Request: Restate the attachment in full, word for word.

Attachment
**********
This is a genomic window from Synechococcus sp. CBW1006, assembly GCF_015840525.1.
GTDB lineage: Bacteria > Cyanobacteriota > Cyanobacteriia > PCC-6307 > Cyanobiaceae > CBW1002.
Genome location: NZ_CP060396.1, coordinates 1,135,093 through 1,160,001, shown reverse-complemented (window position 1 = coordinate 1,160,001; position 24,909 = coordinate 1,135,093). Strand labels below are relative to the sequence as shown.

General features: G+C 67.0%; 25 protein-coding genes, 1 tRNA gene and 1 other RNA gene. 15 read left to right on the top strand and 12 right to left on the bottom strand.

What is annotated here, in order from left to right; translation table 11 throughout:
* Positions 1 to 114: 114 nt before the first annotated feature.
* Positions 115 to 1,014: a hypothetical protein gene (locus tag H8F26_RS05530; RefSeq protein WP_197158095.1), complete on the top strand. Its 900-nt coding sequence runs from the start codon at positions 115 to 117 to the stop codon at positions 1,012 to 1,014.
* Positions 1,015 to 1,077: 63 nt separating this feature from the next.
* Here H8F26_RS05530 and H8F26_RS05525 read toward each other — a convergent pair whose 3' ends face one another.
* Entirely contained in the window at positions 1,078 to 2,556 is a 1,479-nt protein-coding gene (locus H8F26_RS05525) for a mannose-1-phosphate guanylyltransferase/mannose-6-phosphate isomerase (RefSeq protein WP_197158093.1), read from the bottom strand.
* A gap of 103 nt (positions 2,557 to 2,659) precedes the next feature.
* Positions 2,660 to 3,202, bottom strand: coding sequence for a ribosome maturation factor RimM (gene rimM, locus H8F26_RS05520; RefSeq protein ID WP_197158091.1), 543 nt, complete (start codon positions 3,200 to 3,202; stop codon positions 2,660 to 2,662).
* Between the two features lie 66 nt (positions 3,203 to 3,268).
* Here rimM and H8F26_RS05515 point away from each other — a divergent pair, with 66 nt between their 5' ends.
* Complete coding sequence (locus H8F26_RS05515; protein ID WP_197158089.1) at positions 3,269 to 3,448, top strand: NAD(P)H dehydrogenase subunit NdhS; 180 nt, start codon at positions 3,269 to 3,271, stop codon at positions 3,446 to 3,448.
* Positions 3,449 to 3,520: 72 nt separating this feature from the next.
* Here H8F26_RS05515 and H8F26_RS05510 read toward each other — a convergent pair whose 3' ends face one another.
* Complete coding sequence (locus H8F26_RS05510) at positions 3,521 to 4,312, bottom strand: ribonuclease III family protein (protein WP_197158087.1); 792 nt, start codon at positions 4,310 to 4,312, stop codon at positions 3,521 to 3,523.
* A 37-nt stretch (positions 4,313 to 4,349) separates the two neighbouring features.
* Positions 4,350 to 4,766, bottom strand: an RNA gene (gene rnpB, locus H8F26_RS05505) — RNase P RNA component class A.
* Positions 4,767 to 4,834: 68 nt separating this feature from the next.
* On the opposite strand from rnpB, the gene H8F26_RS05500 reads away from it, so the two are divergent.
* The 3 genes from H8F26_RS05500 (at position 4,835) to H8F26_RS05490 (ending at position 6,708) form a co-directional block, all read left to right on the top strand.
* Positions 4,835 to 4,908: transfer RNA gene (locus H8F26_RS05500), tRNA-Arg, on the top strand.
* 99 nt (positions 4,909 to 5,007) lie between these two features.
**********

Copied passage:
This is a genomic window from Synechococcus sp. CBW1006, assembly GCF_015840525.1.
GTDB lineage: Bacteria > Cyanobacteriota > Cyanobacteriia > PCC-6307 > Cyanobiaceae > CBW1002.
Genome location: NZ_CP060396.1, coordinates 1,135,093 through 1,160,001, shown reverse-complemented (window position 1 = coordinate 1,160,001; position 24,909 = coordinate 1,135,093). Strand labels below are relative to the sequence as shown.

General features: G+C 67.0%; 25 protein-coding genes, 1 tRNA gene and 1 other RNA gene. 15 read left to right on the top strand and 12 right to left on the bottom strand.

What is annotated here, in order from left to right; translation table 11 throughout:
* Positions 1 to 114: 114 nt before the first annotated feature.
* Positions 115 to 1,014: a hypothetical protein gene (locus tag H8F26_RS05530; RefSeq protein WP_197158095.1), complete on the top strand. Its 900-nt coding sequence runs from the start codon at positions 115 to 117 to the stop codon at positions 1,012 to 1,014.
* Positions 1,015 to 1,077: 63 nt separating this feature from the next.
* Here H8F26_RS05530 and H8F26_RS05525 read toward each other — a convergent pair whose 3' ends face one another.
* Entirely contained in the window at positions 1,078 to 2,556 is a 1,479-nt protein-coding gene (locus H8F26_RS05525) for a mannose-1-phosphate guanylyltransferase/mannose-6-phosphate isomerase (RefSeq protein WP_197158093.1), read from the bottom strand.
* A gap of 103 nt (positions 2,557 to 2,659) precedes the next feature.
* Positions 2,660 to 3,202, bottom strand: coding sequence for a ribosome maturation factor RimM (gene rimM, locus H8F26_RS05520; RefSeq protein ID WP_197158091.1), 543 nt, complete (start codon positions 3,200 to 3,202; stop codon positions 2,660 to 2,662).
* Between the two features lie 66 nt (positions 3,203 to 3,268).
* Here rimM and H8F26_RS05515 point away from each other — a divergent pair, with 66 nt between their 5' ends.
* Complete coding sequence (locus H8F26_RS05515; protein ID WP_197158089.1) at positions 3,269 to 3,448, top strand: NAD(P)H dehydrogenase subunit NdhS; 180 nt, start codon at positions 3,269 to 3,271, stop codon at positions 3,446 to 3,448.
* Positions 3,449 to 3,520: 72 nt separating this feature from the next.
* Here H8F26_RS05515 and H8F26_RS05510 read toward each other — a convergent pair whose 3' ends face one another.
* Complete coding sequence (locus H8F26_RS05510) at positions 3,521 to 4,312, bottom strand: ribonuclease III family protein (protein WP_197158087.1); 792 nt, start codon at positions 4,310 to 4,312, stop codon at positions 3,521 to 3,523.
* A 37-nt stretch (positions 4,313 to 4,349) separates the two neighbouring features.
* Positions 4,350 to 4,766, bottom strand: an RNA gene (gene rnpB, locus H8F26_RS05505) — RNase P RNA component class A.
* Positions 4,767 to 4,834: 68 nt separating this feature from the next.
* On the opposite strand from rnpB, the gene H8F26_RS05500 reads away from it, so the two are divergent.
* The 3 genes from H8F26_RS05500 (at position 4,835) to H8F26_RS05490 (ending at position 6,708) form a co-directional block, all read left to right on the top strand.
* Positions 4,835 to 4,908: transfer RNA gene (locus H8F26_RS05500), tRNA-Arg, on the top strand.
* 99 nt (positions 4,909 to 5,007) lie between these two features.